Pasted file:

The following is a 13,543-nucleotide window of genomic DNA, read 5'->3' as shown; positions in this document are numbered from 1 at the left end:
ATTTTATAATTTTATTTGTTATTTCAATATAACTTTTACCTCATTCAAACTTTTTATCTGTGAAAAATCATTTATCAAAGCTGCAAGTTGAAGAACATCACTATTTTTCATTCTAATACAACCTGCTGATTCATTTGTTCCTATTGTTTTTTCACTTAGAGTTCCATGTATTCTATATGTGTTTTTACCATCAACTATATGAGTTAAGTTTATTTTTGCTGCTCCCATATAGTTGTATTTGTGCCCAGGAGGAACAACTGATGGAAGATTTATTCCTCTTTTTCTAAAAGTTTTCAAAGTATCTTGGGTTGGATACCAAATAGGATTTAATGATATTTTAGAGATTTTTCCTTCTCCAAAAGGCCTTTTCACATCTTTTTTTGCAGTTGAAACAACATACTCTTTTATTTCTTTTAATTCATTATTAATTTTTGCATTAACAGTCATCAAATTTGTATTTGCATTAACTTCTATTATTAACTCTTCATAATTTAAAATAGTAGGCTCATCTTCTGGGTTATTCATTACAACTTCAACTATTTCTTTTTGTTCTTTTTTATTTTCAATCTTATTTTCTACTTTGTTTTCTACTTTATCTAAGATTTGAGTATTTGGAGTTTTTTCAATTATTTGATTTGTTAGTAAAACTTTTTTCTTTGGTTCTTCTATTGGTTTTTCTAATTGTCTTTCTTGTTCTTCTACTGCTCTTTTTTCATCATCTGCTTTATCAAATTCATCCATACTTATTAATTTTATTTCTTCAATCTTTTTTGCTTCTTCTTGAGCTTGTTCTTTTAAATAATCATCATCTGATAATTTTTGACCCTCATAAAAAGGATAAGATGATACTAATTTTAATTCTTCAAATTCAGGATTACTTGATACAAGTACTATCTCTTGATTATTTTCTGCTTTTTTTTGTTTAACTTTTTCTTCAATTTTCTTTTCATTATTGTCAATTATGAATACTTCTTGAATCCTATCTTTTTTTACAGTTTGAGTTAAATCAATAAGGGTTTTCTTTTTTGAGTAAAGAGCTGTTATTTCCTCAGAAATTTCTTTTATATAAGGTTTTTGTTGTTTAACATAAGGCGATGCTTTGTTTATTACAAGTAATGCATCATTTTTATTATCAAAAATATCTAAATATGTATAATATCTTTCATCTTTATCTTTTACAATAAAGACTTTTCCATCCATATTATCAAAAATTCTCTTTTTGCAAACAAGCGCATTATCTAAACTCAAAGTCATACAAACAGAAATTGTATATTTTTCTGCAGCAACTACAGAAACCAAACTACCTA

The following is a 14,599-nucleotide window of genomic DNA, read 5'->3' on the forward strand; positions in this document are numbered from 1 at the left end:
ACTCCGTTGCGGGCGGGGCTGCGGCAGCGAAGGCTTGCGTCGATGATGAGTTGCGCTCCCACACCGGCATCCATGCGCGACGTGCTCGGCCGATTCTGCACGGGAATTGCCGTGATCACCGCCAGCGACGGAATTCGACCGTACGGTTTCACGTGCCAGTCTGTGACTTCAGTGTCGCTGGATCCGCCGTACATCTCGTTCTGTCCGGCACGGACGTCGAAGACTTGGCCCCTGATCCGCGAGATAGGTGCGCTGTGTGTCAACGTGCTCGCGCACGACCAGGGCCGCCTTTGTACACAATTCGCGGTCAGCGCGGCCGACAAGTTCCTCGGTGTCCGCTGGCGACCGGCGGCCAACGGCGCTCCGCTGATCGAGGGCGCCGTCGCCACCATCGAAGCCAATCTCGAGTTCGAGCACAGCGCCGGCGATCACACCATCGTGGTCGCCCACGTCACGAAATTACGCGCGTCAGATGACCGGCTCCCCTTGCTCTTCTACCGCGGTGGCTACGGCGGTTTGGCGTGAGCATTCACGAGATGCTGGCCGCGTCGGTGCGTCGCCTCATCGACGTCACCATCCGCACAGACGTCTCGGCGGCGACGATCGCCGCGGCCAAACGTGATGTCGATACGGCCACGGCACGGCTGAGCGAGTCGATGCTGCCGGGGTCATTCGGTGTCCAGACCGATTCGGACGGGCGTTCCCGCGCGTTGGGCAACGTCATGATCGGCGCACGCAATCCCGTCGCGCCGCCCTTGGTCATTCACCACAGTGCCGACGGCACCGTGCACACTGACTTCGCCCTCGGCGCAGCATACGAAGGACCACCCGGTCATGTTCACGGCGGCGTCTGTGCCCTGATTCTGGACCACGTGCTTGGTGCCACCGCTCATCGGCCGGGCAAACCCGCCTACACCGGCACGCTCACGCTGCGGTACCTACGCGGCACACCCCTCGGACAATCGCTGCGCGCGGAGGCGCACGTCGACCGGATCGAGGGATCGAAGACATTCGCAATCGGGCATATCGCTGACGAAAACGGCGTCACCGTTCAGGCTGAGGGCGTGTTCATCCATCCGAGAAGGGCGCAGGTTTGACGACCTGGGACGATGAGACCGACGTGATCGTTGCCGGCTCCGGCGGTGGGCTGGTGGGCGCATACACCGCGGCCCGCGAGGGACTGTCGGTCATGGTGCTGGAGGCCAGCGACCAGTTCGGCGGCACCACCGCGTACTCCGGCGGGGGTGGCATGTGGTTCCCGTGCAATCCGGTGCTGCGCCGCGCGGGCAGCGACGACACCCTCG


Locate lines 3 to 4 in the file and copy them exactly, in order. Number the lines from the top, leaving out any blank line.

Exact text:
The following is a 14,599-nucleotide window of genomic DNA, read 5'->3' on the forward strand; positions in this document are numbered from 1 at the left end:
ACTCCGTTGCGGGCGGGGCTGCGGCAGCGAAGGCTTGCGTCGATGATGAGTTGCGCTCCCACACCGGCATCCATGCGCGACGTGCTCGGCCGATTCTGCACGGGAATTGCCGTGATCACCGCCAGCGACGGAATTCGACCGTACGGTTTCACGTGCCAGTCTGTGACTTCAGTGTCGCTGGATCCGCCGTACATCTCGTTCTGTCCGGCACGGACGTCGAAGACTTGGCCCCTGATCCGCGAGATAGGTGCGCTGTGTGTCAACGTGCTCGCGCACGACCAGGGCCGCCTTTGTACACAATTCGCGGTCAGCGCGGCCGACAAGTTCCTCGGTGTCCGCTGGCGACCGGCGGCCAACGGCGCTCCGCTGATCGAGGGCGCCGTCGCCACCATCGAAGCCAATCTCGAGTTCGAGCACAGCGCCGGCGATCACACCATCGTGGTCGCCCACGTCACGAAATTACGCGCGTCAGATGACCGGCTCCCCTTGCTCTTCTACCGCGGTGGCTACGGCGGTTTGGCGTGAGCATTCACGAGATGCTGGCCGCGTCGGTGCGTCGCCTCATCGACGTCACCATCCGCACAGACGTCTCGGCGGCGACGATCGCCGCGGCCAAACGTGATGTCGATACGGCCACGGCACGGCTGAGCGAGTCGATGCTGCCGGGGTCATTCGGTGTCCAGACCGATTCGGACGGGCGTTCCCGCGCGTTGGGCAACGTCATGATCGGCGCACGCAATCCCGTCGCGCCGCCCTTGGTCATTCACCACAGTGCCGACGGCACCGTGCACACTGACTTCGCCCTCGGCGCAGCATACGAAGGACCACCCGGTCATGTTCACGGCGGCGTCTGTGCCCTGATTCTGGACCACGTGCTTGGTGCCACCGCTCATCGGCCGGGCAAACCCGCCTACACCGGCACGCTCACGCTGCGGTACCTACGCGGCACACCCCTCGGACAATCGCTGCGCGCGGAGGCGCACGTCGACCGGATCGAGGGATCGAAGACATTCGCAATCGGGCATATCGCTGACGAAAACGGCGTCACCGTTCAGGCTGAGGGCGTGTTCATCCATCCGAGAAGGGCGCAGGTTTGACGACCTGGGACGATGAGACCGACGTGATCGTTGCCGGCTCCGGCGGTGGGCTGGTGGGCGCATACACCGCGGCCCGCGAGGGACTGTCGGTCATGGTGCTGGAGGCCAGCGACCAGTTCGGCGGCACCACCGCGTACTCCGGCGGGGGTGGCATGTGGTTCCCGTGCAATCCGGTGCTGCGCCGCGCGGGCAGCGACGACACCCTCG